This yuppy East Coast trend baffles me. But VoyVoy built-in pocket square T-shirts constitute one I could support without feeling like a pretentious tool. Because unlike numerous layered Polos with their collars up, pocket squares are indisputably snazzy. And Nat Disston's line of beach-ready colors and patterns has a Hamptons/South Beach feel that makes me really wish I were in the Hamptons or on South Beach. And that it were July. And that I were slightly better looking. And very rich. But if I could only be one, I would definitely choose very rich, because if I've learned anything from the women in my life it's that being very rich always, always compensates for having a vagina face*.
VoyVoy stakes a claim in the pocketed tee market with its classing up of the standard chesticular region embellishments. First, the pocket itself. The pocket lives inside the shirt, where it's roomy enough to accommodate a smartphone, wallet, or airplane-sized bottle of gin, but happily emerges when it's time to go flip-flop formal in checks, plaid, or stripes. Second, VoyVoy's logo is a monkey named VVilson. Disston says he chose the simian because ancient Mayans worshipped their simultaneous deviance and divinity; they represented both life's seriousness and its laughter. Thanks for that, Nat, but really, no explanation was needed. Everyone loves monkeys. And if they don't, they're bananas.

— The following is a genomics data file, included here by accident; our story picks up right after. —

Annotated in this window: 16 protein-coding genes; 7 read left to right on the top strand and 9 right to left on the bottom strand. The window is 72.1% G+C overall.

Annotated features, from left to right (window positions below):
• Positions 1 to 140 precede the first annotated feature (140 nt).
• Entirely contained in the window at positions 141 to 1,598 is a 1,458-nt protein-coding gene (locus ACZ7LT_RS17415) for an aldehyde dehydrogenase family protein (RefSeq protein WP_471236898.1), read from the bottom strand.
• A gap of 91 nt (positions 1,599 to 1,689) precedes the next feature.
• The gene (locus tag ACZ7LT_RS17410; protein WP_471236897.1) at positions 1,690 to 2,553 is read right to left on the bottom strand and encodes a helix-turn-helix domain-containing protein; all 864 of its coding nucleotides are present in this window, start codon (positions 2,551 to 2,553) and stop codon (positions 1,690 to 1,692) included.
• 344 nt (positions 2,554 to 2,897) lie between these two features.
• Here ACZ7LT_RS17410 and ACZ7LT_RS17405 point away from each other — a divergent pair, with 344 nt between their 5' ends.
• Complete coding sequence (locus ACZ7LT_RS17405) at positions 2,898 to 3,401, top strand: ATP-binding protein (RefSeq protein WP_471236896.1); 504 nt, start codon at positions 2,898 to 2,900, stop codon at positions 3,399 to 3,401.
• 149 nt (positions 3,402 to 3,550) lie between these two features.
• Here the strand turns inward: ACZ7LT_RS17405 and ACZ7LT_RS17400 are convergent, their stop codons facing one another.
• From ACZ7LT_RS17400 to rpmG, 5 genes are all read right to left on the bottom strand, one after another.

Make a pledge to receive your own VoyVoy T-shirt on Kickstarter through March 6, 2013. Price breaks are available to those who order multiples. Color choices includes: white with a blue checked pocket square; seafoam with red chambray; vintage black with purple gingham; and heather gray with blue chambray. Anticipated delivery date is April 2013.
VoyVoy pocket square T-shirts evolved from Disston's entrepreneurial drive--he and his dad started out making similarly-hued surfboards in their attic--and commitment to the USA. (USA = #1. Even when we lose in soccer and hockey and the economy.) Shirts' jersey knit fabric stems from American grown, organic cotton, and they are slotted to be manufactured in a US factory owned by the workers themselves.
*I learned that term over the weekend when this girl I was talking to used it to describe her chiropractor. I very much hope she did not subsequently use it to describe me.